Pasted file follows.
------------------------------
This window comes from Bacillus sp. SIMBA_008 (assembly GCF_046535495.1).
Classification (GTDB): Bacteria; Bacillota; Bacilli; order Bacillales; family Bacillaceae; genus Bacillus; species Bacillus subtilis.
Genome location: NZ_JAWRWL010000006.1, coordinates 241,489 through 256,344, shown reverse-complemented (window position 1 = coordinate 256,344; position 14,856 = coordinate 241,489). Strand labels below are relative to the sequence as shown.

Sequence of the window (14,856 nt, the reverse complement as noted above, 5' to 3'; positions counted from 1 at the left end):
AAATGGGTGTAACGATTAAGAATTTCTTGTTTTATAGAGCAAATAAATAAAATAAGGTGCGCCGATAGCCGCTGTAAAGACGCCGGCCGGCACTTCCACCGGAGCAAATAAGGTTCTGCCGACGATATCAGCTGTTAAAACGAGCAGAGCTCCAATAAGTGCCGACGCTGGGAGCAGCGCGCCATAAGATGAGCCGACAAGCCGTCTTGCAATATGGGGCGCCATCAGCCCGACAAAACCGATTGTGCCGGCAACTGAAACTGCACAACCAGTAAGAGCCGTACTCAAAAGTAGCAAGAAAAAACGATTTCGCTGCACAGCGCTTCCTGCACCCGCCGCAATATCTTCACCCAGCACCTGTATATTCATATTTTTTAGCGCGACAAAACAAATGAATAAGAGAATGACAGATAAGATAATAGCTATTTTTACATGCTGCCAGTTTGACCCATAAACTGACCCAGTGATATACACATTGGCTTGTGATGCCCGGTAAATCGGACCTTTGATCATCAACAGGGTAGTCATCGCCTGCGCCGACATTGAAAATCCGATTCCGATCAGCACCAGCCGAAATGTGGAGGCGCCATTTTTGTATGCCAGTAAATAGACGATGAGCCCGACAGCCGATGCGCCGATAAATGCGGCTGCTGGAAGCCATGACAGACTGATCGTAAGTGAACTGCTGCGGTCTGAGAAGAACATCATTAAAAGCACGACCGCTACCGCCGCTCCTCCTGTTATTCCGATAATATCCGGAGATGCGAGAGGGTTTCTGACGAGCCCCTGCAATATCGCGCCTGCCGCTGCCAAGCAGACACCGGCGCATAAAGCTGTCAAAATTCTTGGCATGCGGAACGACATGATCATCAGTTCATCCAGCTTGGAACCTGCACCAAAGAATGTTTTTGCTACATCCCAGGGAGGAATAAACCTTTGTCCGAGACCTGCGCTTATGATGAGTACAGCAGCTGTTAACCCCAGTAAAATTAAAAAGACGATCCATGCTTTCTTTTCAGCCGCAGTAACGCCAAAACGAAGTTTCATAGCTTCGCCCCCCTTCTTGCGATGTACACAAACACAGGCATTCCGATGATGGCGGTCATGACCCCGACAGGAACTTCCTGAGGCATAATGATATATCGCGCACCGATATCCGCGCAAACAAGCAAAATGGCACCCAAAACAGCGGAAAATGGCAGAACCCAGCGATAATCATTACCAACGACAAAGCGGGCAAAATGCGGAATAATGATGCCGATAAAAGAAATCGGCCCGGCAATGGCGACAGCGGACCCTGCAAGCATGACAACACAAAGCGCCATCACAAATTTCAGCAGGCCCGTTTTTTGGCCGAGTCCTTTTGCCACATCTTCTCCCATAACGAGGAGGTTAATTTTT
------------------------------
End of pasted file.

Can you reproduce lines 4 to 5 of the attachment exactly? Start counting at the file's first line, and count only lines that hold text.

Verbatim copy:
Sequence of the window (14,856 nt, the reverse complement as noted above, 5' to 3'; positions counted from 1 at the left end):
AAATGGGTGTAACGATTAAGAATTTCTTGTTTTATAGAGCAAATAAATAAAATAAGGTGCGCCGATAGCCGCTGTAAAGACGCCGGCCGGCACTTCCACCGGAGCAAATAAGGTTCTGCCGACGATATCAGCTGTTAAAACGAGCAGAGCTCCAATAAGTGCCGACGCTGGGAGCAGCGCGCCATAAGATGAGCCGACAAGCCGTCTTGCAATATGGGGCGCCATCAGCCCGACAAAACCGATTGTGCCGGCAACTGAAACTGCACAACCAGTAAGAGCCGTACTCAAAAGTAGCAAGAAAAAACGATTTCGCTGCACAGCGCTTCCTGCACCCGCCGCAATATCTTCACCCAGCACCTGTATATTCATATTTTTTAGCGCGACAAAACAAATGAATAAGAGAATGACAGATAAGATAATAGCTATTTTTACATGCTGCCAGTTTGACCCATAAACTGACCCAGTGATATACACATTGGCTTGTGATGCCCGGTAAATCGGACCTTTGATCATCAACAGGGTAGTCATCGCCTGCGCCGACATTGAAAATCCGATTCCGATCAGCACCAGCCGAAATGTGGAGGCGCCATTTTTGTATGCCAGTAAATAGACGATGAGCCCGACAGCCGATGCGCCGATAAATGCGGCTGCTGGAAGCCATGACAGACTGATCGTAAGTGAACTGCTGCGGTCTGAGAAGAACATCATTAAAAGCACGACCGCTACCGCCGCTCCTCCTGTTATTCCGATAATATCCGGAGATGCGAGAGGGTTTCTGACGAGCCCCTGCAATATCGCGCCTGCCGCTGCCAAGCAGACACCGGCGCATAAAGCTGTCAAAATTCTTGGCATGCGGAACGACATGATCATCAGTTCATCCAGCTTGGAACCTGCACCAAAGAATGTTTTTGCTACATCCCAGGGAGGAATAAACCTTTGTCCGAGACCTGCGCTTATGATGAGTACAGCAGCTGTTAACCCCAGTAAAATTAAAAAGACGATCCATGCTTTCTTTTCAGCCGCAGTAACGCCAAAACGAAGTTTCATAGCTTCGCCCCCCTTCTTGCGATGTACACAAACACAGGCATTCCGATGATGGCGGTCATGACCCCGACAGGAACTTCCTGAGGCATAATGATATATCGCGCACCGATATCCGCGCAAACAAGCAAAATGGCACCCAAAACAGCGGAAAATGGCAGAACCCAGCGATAATCATTACCAACGACAAAGCGGGCAAAATGCGGAATAATGATGCCGATAAAAGAAATCGGCCCGGCAATGGCGACAGCGGACCCTGCAAGCATGACAACACAAAGCGCCATCACAAATTTCAGCAGGCCCGTTTTTTGGCCGAGTCCTTTTGCCACATCTTCTCCCATAACGAGGAGGTTAATTTTT